Role Of Roosevelt During Attack On Pearl Harbor

Roosevelt and the attack on Pearl Harbor

The Empire of Japan attacked Pearl Harbor on December 7, 1942. Americans were shocked to learn of the attack as most thought Germany was first. T. Roosevelt’s policies as president of the United States in the years leading up to 1941 are a major factor behind this Japanese attack. The attack on Japan was a result of Roosevelt’s policy in the years prior to 1941, which helped Britain fight Germany in Europe. The attack was designed to cripple the U.S. Navy and help Japan take over the Pacific.

In November of 1938, Roosevelt urged the production and manufacture of 10,000 military planes by the year 1940. He also urged the production to continue at 10,000 planes per year. This was done so that Hitler would know we were serious and capable of fighting back if need be. In July of 1939, Roosevelt gave a military directive that all agencies responsible for the defense and security of the United States must report directly to him. Japan saw the same thing and kept this in mind. Many other policies led to Japan’s invasion. In 1939, Roosevelt announced that the United States would remain neutral during the war just two days after France & England declared war against Germany. Roosevelt, despite this, did all he could for England/France to fight Nazis. The country, as a collective, supported Roosevelt’s request to lift the ban on selling weapons to warring nations. Congress passed a law that allowed us to sell weapons only to countries at war who paid in cash and transported their weapons themselves. Roosevelt shifted his support to the Allies and did all he could for them in the years following. It was this that made Japan furious and sparked the Pearl Harbor attack.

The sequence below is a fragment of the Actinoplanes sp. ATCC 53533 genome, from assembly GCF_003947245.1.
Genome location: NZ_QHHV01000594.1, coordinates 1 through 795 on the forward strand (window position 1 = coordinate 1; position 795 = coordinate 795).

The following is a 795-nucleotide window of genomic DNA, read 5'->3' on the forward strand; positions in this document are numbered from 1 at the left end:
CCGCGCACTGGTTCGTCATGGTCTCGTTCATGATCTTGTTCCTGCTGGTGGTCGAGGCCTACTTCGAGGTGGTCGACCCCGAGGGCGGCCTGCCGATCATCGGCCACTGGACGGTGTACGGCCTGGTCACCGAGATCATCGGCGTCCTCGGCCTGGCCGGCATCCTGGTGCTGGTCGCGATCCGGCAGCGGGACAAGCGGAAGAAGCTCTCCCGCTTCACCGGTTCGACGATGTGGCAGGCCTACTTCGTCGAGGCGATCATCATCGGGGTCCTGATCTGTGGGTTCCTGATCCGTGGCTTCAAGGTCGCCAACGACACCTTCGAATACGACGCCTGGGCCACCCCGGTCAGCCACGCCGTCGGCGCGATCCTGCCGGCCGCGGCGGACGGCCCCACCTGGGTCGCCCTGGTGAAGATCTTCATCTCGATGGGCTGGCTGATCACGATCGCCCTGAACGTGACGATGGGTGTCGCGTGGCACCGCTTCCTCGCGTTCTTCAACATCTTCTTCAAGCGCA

Japan invaded China to get resources but it wasn’t only for China. By 1941, they had a majority of China’s coastlines under their control and wanted to expand. To continue their campaign, they depended on U.S. materials, such as oil, steel and iron. Japan could not afford for the United States to stop supplying 80 percent (or more) of its oil. The Export Control Act of 1940 gave the President the authority to limit the sale to other countries of strategic materials, (materials needed to fight wars). This caused tensions between Japan, the U.S. and Japan because the U.S. wanted Japan to leave China while Japan wanted the war to continue. Roosevelt blocked the supply of iron and airplane fuel to Japan, which angered them. They then formed an alliance with Germany to create the Axis Powers. The tension between Japan and the United States was caused by Japan’s resource needs. The United States had a strategic interest in not allowing Japan to grow into a large empire.